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Spokane, Washington  Est. May 19, 1883
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News >  Crime/Public Safety

Spokane City Council ponders policy on downtown security team’s bulletproof vests

UPDATED: Thu., June 10, 2021

Downtown Security Ambassadors Richard Volgmann, left, and Chris Seim make their rounds near the corner of Sprague Avenue and Washington Street in May 2019.  (DAN PELLE/THE SPOKESMAN-REVIEW)
Downtown Security Ambassadors Richard Volgmann, left, and Chris Seim make their rounds near the corner of Sprague Avenue and Washington Street in May 2019. (DAN PELLE/THE SPOKESMAN-REVIEW)

Aiming to balance approachability and personal safety, city leaders are scrutinizing the bulletproof vests worn by the Downtown Spokane Partnership’s security teams.

They’ve asked the Downtown Spokane Partnership to consider alternatives to its practice of having “security ambassadors” wear gray vests on the outside of their uniforms while patrolling city streets.

“The question was whether they wear it underneath (their uniforms) or something else … you wonder if people are wearing vests like that, is it scary to be downtown?” Spokane City Council President Breean Beggs asked.

During a meeting on Thursday, several City Council members and Downtown Spokane Partnership CEO Mark Richard defended the use of vests by security ambassadors.

“I don’t want to make any decisions that are going to put them at risk. They’ve got a pretty tough job, (and) they’ve got to have some authority in their job as well, which I think those vests lend them,” Councilman Michael Cathcart said.

The security team has worn vests since 2019, and the decision quickly drew mixed opinions from businesses and advocacy organizations. Some approved of the look because it made security ambassadors easily identifiable, while others worried it would feed into the perception that downtown Spokane is unsafe.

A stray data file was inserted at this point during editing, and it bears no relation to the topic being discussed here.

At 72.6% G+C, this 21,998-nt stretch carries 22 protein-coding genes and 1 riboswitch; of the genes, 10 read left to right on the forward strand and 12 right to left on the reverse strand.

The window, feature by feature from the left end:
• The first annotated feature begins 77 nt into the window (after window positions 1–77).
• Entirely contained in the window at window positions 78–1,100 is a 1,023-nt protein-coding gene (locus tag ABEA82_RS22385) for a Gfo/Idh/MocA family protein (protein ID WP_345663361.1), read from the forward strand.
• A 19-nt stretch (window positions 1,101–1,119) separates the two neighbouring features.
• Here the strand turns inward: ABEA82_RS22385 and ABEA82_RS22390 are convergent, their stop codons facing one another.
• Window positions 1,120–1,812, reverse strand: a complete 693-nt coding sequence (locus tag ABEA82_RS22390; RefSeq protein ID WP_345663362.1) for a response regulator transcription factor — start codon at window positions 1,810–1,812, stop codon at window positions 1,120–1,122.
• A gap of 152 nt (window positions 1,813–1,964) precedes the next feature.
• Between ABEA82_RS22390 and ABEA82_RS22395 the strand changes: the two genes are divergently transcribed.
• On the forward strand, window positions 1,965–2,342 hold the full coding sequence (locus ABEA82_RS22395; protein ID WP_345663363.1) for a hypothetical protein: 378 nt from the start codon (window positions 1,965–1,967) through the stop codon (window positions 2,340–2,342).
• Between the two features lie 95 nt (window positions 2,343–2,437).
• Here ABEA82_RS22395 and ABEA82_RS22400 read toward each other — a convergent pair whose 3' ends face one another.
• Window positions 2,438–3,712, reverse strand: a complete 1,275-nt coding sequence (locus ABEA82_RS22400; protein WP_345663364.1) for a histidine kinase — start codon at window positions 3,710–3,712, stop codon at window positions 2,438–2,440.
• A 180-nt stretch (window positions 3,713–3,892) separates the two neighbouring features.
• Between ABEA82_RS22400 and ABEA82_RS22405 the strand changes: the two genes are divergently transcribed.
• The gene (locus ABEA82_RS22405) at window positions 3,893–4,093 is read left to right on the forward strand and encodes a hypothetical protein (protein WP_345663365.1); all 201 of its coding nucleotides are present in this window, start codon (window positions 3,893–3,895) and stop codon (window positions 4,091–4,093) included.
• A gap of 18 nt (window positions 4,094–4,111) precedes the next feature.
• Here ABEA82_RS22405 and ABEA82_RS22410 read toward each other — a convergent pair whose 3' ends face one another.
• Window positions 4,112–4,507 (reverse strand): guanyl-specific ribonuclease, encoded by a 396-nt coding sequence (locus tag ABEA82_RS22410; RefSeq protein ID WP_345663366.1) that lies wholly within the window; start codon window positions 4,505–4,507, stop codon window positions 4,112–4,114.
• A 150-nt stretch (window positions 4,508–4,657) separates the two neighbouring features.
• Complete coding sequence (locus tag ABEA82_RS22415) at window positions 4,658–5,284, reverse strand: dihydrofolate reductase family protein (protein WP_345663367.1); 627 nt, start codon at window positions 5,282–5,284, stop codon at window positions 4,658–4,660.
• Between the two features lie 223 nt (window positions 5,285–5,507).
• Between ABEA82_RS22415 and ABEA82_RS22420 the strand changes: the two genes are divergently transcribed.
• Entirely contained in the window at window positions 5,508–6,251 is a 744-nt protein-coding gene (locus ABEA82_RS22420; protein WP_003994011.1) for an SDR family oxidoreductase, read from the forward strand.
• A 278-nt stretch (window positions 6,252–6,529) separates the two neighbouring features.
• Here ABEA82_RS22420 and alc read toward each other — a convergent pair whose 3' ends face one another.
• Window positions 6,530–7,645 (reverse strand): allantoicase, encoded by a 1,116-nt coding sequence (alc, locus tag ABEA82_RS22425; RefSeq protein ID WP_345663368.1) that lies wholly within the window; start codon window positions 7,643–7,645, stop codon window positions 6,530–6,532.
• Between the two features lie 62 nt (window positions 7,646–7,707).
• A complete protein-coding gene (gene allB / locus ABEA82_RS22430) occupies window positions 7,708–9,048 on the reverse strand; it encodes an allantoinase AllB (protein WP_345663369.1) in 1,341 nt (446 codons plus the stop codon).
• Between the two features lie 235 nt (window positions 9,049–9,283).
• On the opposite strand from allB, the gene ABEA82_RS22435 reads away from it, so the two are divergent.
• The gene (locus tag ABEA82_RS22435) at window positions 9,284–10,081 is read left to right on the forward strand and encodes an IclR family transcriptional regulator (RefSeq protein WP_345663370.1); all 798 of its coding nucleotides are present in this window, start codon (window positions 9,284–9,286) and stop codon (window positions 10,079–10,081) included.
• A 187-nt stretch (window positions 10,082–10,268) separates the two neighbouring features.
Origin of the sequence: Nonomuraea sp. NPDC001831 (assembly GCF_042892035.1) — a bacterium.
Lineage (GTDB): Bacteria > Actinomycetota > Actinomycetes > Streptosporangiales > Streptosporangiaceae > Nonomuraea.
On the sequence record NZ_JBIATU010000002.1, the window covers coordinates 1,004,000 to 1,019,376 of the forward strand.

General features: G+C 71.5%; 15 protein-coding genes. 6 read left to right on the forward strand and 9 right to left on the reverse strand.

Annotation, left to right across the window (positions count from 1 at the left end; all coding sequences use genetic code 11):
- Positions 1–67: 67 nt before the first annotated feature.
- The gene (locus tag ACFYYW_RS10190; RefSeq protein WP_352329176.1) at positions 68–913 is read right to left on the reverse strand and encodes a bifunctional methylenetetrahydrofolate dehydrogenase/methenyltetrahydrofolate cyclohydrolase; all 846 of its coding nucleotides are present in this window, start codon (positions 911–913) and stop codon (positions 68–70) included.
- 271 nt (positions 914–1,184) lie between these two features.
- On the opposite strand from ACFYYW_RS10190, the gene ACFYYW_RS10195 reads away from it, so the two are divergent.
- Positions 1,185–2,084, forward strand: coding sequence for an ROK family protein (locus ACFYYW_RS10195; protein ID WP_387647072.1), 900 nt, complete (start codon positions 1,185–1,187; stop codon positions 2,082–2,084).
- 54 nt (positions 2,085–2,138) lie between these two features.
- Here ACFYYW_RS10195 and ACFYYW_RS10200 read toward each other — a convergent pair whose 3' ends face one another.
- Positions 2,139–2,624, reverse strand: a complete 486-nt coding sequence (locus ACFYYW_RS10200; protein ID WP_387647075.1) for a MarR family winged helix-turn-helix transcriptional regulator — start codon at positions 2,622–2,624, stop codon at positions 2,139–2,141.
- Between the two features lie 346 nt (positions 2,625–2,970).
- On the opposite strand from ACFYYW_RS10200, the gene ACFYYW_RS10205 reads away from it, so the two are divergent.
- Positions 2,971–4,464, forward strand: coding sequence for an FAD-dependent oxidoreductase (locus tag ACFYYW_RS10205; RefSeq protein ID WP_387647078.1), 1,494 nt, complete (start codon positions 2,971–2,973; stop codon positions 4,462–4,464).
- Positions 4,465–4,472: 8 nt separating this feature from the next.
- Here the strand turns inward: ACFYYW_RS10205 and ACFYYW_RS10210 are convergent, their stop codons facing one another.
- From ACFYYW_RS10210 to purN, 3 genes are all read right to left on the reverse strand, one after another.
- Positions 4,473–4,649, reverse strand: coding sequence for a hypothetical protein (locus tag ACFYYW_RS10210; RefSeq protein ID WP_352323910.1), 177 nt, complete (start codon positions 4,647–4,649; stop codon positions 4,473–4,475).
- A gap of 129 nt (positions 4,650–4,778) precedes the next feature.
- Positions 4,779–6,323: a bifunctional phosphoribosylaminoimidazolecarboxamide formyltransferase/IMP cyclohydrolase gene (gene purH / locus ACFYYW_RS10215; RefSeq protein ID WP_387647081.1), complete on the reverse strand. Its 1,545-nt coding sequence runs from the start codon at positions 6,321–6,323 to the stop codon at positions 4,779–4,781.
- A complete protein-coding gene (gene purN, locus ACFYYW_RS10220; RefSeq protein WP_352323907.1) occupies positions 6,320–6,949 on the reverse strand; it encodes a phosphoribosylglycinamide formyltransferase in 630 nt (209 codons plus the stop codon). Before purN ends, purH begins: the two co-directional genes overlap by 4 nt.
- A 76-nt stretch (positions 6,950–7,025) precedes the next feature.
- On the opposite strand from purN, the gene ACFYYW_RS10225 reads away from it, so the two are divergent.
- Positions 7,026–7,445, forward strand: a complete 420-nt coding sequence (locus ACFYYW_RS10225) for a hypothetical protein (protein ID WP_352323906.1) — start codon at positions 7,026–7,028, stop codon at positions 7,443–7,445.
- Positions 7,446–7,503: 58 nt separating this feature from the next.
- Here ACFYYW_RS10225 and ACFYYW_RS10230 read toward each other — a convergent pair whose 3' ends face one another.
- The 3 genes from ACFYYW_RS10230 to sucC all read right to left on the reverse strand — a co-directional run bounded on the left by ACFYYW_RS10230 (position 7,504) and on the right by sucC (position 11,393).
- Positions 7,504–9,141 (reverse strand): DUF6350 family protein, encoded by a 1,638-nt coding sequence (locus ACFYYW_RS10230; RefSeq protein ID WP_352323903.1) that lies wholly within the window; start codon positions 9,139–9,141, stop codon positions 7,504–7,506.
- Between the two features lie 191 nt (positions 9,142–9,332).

Security ambassadors are not police officers, but their mission is to “observe, report and engage,” the last tenet of which Richard said distinguishes them from the types of private security forces that might roam a shopping mall – and potentially place them in harm’s way.

The Downtown Spokane Partnership is a private nonprofit that is contracted by the city to operate and promote the Business Improvement District, which encompasses much of downtown and raises funds through taxes on businesses within its borders.

The City Council discussed the city’s contract with the Downtown Spokane Partnership, and several proposed changes to it, at a study session on Thursday.

Richard explained that downtown security ambassadors began to wear the vests in part because former Mayor David Condon relocated the Spokane Police Department’s downtown police precinct from the downtown core east to the intermodal center. (Under Mayor Nadine Woodward, the city opened a new downtown precinct at the corner of Riverside Avenue and Wall Street last year.)

“He articulated that we weren’t going to (have) any more officers downtown, and that if we wanted to have a safer downtown it was up to us to pay for it, and to really strengthen our physical presence because it’s way less expensive to hire ambassadors than it was to hire officers,” Richard said.

Richard also highlighted his worry for the safety of security ambassadors, three of whom have had a knife pulled on them this year, he told the council.

If security ambassadors are not allowed to don the vests, which are optional, Richard expressed concern that his organization could be held liable if they are harmed.

“I think there’s some things we could do to soften this without losing the external vests,” Richard said.

To that end, Richard said the Downtown Spokane Partnership would add badges to the vests that display the ambassador’s names.

A requirement that vests be worn inside the uniform could be implemented, but security ambassadors like to wear the vest on the outside of their uniform because they can easily remove it on a hot day and use it to hold other gear, Richard said.

Councilwoman Lori Kinnear, who chairs the Public Safety and Community Health Committee, also urged her colleagues to be cautious.

“Let’s not rush into changing what they’re wearing before we have a discussion as council, because I don’t think everyone is in agreement on that,” Kinnear said.

The Downtown Spokane Partnership has consulted Frontier Behavioral Health about hiring a trained specialist, Richard said, but the issue is finding a sustainable funding source.

“We love the idea. We’ve seen our peers do it in other communities, (but) the challenge is money,” Richard said.

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